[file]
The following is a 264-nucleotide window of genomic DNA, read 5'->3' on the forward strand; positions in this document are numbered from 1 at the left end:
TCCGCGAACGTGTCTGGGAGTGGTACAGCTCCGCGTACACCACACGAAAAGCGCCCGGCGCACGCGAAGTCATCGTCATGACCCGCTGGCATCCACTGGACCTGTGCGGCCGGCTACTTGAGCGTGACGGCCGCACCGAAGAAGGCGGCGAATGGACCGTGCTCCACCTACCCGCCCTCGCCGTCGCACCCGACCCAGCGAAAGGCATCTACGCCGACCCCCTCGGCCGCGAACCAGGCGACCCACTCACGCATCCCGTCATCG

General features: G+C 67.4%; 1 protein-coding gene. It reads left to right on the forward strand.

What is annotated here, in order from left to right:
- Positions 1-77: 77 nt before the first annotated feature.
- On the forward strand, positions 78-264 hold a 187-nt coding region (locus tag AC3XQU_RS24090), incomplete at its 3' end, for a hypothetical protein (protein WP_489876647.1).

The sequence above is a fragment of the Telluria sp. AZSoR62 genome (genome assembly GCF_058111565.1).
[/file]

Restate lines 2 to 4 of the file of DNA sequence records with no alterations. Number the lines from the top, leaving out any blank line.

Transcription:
TCCGCGAACGTGTCTGGGAGTGGTACAGCTCCGCGTACACCACACGAAAAGCGCCCGGCGCACGCGAAGTCATCGTCATGACCCGCTGGCATCCACTGGACCTGTGCGGCCGGCTACTTGAGCGTGACGGCCGCACCGAAGAAGGCGGCGAATGGACCGTGCTCCACCTACCCGCCCTCGCCGTCGCACCCGACCCAGCGAAAGGCATCTACGCCGACCCCCTCGGCCGCGAACCAGGCGACCCACTCACGCATCCCGTCATCG

General features: G+C 67.4%; 1 protein-coding gene. It reads left to right on the forward strand.

What is annotated here, in order from left to right: